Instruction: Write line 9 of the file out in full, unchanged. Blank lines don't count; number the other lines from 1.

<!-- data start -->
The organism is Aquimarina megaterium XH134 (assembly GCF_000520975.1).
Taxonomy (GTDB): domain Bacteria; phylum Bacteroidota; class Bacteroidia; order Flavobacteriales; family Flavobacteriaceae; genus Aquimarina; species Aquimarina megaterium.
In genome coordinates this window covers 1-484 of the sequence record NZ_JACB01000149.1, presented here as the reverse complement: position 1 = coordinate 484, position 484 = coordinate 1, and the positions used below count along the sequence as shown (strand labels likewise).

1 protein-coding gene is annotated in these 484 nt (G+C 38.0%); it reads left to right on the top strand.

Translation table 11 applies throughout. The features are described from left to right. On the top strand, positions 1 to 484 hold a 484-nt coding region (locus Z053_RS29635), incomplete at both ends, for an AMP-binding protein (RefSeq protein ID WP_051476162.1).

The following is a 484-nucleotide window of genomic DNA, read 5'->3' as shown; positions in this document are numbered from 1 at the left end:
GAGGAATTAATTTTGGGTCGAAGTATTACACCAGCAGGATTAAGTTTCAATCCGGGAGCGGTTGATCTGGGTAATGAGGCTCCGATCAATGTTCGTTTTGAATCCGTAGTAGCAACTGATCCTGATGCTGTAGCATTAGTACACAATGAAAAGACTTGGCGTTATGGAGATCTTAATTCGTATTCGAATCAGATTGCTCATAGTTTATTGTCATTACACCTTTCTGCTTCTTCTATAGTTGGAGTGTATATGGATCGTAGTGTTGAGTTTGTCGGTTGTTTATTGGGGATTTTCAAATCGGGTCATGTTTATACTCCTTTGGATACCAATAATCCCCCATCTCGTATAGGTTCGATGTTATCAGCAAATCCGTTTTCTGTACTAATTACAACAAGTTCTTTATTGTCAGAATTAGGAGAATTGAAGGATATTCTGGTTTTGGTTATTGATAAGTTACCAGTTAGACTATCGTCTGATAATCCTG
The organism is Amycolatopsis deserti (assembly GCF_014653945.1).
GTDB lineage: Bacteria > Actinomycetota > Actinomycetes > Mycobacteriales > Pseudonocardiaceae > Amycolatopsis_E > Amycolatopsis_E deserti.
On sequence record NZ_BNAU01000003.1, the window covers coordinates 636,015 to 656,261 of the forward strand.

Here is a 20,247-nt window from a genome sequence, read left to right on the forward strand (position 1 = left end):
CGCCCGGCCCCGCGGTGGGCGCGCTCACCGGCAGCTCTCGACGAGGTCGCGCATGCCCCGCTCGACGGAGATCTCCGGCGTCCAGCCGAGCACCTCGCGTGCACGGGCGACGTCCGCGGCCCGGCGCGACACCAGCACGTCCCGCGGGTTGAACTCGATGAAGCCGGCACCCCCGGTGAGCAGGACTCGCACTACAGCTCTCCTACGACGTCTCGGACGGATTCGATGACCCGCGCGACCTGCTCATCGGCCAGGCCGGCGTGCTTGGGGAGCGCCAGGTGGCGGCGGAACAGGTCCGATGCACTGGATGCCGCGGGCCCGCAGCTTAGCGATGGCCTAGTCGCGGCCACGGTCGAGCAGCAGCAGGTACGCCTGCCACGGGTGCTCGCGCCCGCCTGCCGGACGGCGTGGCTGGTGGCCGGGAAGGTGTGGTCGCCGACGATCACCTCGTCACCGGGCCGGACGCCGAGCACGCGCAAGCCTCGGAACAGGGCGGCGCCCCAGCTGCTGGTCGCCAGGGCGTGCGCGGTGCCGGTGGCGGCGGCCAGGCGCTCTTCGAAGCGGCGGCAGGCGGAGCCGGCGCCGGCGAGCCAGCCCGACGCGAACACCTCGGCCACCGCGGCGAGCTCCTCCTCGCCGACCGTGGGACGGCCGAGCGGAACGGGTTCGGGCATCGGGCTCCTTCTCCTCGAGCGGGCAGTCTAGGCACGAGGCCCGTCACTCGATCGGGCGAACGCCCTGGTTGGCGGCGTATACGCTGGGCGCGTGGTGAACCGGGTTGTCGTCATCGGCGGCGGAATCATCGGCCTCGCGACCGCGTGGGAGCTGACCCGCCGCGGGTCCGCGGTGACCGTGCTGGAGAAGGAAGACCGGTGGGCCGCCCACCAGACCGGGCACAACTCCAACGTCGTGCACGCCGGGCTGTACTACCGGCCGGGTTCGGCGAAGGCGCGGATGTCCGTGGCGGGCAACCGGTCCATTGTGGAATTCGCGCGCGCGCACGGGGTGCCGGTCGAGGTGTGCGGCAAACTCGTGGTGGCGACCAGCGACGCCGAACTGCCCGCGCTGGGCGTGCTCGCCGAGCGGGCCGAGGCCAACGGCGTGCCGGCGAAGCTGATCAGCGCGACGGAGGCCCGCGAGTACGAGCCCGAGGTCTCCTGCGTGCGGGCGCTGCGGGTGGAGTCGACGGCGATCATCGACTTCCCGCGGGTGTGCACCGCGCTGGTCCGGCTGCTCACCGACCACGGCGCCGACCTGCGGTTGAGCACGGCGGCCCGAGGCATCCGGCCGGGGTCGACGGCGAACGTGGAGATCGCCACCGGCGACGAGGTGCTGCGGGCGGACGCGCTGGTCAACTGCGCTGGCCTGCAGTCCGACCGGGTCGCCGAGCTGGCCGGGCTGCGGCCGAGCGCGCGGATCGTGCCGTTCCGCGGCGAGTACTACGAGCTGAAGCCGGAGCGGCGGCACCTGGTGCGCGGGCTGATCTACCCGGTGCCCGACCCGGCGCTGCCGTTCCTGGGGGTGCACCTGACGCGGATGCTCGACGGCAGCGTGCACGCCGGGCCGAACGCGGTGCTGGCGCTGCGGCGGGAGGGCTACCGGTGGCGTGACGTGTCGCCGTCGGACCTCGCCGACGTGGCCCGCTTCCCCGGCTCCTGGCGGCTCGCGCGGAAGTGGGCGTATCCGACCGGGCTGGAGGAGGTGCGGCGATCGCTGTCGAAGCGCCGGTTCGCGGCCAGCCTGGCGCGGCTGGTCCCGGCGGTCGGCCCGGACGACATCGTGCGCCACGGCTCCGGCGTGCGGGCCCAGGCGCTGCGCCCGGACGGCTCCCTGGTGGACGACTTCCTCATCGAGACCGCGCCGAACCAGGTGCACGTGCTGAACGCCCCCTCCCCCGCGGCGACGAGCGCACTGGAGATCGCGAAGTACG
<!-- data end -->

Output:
GTDB lineage: Bacteria > Actinomycetota > Actinomycetes > Mycobacteriales > Pseudonocardiaceae > Amycolatopsis_E > Amycolatopsis_E deserti.